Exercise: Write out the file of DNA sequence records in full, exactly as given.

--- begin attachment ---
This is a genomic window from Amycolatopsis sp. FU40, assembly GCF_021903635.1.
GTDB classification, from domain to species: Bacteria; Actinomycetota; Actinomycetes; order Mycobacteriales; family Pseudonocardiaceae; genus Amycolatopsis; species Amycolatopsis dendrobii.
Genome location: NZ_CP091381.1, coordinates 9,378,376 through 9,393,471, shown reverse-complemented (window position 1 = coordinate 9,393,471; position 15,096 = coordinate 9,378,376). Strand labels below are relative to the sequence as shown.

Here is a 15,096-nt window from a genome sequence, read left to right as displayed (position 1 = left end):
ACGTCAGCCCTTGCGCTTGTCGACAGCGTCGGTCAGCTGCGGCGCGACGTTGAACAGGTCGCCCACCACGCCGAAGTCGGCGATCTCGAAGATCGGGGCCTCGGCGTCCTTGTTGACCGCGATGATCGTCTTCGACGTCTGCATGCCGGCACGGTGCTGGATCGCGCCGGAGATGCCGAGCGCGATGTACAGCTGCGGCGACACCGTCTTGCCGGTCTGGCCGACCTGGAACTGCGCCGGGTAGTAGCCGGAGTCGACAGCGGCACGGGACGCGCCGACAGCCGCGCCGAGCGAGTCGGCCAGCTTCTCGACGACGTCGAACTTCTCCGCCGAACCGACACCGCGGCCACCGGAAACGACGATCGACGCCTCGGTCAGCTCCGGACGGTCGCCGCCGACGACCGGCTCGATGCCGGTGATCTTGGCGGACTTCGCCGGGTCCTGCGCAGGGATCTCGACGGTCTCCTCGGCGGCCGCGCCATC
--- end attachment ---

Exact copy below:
This is a genomic window from Amycolatopsis sp. FU40, assembly GCF_021903635.1.
GTDB classification, from domain to species: Bacteria; Actinomycetota; Actinomycetes; order Mycobacteriales; family Pseudonocardiaceae; genus Amycolatopsis; species Amycolatopsis dendrobii.
Genome location: NZ_CP091381.1, coordinates 9,378,376 through 9,393,471, shown reverse-complemented (window position 1 = coordinate 9,393,471; position 15,096 = coordinate 9,378,376). Strand labels below are relative to the sequence as shown.

Here is a 15,096-nt window from a genome sequence, read left to right as displayed (position 1 = left end):
ACGTCAGCCCTTGCGCTTGTCGACAGCGTCGGTCAGCTGCGGCGCGACGTTGAACAGGTCGCCCACCACGCCGAAGTCGGCGATCTCGAAGATCGGGGCCTCGGCGTCCTTGTTGACCGCGATGATCGTCTTCGACGTCTGCATGCCGGCACGGTGCTGGATCGCGCCGGAGATGCCGAGCGCGATGTACAGCTGCGGCGACACCGTCTTGCCGGTCTGGCCGACCTGGAACTGCGCCGGGTAGTAGCCGGAGTCGACAGCGGCACGGGACGCGCCGACAGCCGCGCCGAGCGAGTCGGCCAGCTTCTCGACGACGTCGAACTTCTCCGCCGAACCGACACCGCGGCCACCGGAAACGACGATCGACGCCTCGGTCAGCTCCGGACGGTCGCCGCCGACGACCGGCTCGATGCCGGTGATCTTGGCGGACTTCGCCGGGTCCTGCGCAGGGATCTCGACGGTCTCCTCGGCGGCCGCGCCATC